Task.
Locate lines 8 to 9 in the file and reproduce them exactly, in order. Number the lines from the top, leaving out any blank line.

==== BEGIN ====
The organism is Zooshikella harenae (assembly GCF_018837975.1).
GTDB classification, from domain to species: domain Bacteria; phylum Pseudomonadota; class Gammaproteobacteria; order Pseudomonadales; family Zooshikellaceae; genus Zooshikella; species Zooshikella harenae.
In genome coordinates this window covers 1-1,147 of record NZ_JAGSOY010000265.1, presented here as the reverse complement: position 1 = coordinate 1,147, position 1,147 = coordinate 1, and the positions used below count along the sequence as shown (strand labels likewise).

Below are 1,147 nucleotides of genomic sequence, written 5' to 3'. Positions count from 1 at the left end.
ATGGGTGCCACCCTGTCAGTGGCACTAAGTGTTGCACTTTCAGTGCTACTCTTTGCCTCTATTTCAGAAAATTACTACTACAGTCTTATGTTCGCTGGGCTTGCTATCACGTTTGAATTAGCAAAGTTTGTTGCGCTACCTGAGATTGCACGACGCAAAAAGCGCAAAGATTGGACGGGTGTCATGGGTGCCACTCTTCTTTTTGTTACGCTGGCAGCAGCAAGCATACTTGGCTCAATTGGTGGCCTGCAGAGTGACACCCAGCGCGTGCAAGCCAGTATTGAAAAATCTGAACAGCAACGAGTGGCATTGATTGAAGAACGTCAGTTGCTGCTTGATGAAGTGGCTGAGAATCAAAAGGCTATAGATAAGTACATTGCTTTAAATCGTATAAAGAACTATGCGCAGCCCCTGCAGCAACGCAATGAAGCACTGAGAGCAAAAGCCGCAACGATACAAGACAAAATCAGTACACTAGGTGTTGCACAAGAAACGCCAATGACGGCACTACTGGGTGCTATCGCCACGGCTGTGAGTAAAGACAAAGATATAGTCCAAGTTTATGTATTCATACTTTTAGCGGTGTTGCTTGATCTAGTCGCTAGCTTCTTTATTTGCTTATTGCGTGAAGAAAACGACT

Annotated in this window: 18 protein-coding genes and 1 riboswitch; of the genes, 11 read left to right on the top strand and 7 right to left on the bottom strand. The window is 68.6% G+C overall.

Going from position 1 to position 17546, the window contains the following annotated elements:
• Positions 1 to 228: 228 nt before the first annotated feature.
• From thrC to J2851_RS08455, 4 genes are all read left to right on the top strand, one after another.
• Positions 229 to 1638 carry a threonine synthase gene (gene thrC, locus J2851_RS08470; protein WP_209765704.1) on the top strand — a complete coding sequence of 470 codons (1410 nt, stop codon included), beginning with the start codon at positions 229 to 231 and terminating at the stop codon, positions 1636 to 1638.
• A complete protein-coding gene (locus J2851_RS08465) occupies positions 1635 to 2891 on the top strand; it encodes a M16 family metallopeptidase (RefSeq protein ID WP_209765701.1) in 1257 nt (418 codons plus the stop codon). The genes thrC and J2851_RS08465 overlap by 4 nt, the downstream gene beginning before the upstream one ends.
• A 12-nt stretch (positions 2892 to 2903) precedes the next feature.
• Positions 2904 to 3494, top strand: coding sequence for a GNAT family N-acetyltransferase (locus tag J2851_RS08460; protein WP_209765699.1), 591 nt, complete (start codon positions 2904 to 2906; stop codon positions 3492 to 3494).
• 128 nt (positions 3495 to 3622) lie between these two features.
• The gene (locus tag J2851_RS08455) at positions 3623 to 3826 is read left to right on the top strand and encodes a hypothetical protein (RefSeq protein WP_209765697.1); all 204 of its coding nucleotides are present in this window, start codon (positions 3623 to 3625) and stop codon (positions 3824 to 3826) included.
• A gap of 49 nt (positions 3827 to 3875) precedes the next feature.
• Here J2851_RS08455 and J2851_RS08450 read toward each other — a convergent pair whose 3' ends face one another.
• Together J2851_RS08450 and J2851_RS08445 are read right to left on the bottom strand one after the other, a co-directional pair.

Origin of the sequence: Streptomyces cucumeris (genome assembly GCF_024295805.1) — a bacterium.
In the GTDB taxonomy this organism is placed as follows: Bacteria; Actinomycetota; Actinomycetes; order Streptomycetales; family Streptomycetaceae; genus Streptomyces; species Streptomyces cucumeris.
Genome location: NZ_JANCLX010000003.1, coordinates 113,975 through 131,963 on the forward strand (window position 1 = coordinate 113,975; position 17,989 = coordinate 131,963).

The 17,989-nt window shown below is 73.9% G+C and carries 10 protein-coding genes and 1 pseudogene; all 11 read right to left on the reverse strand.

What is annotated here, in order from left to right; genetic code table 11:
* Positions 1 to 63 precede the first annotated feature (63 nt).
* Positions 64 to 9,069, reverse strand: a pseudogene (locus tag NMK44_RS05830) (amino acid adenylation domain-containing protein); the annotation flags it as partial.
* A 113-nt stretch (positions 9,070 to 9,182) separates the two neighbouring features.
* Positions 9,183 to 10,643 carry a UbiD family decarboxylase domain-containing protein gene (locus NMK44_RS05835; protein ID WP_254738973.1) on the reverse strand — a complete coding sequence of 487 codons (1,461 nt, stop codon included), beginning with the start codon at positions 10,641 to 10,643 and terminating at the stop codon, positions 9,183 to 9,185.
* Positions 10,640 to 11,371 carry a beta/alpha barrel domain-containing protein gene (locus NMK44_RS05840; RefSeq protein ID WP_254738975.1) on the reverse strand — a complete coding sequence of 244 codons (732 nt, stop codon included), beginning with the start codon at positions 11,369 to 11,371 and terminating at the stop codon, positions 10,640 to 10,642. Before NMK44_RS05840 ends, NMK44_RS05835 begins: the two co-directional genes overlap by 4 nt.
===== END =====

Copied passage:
• Positions 1 to 228: 228 nt before the first annotated feature.
• From thrC to J2851_RS08455, 4 genes are all read left to right on the top strand, one after another.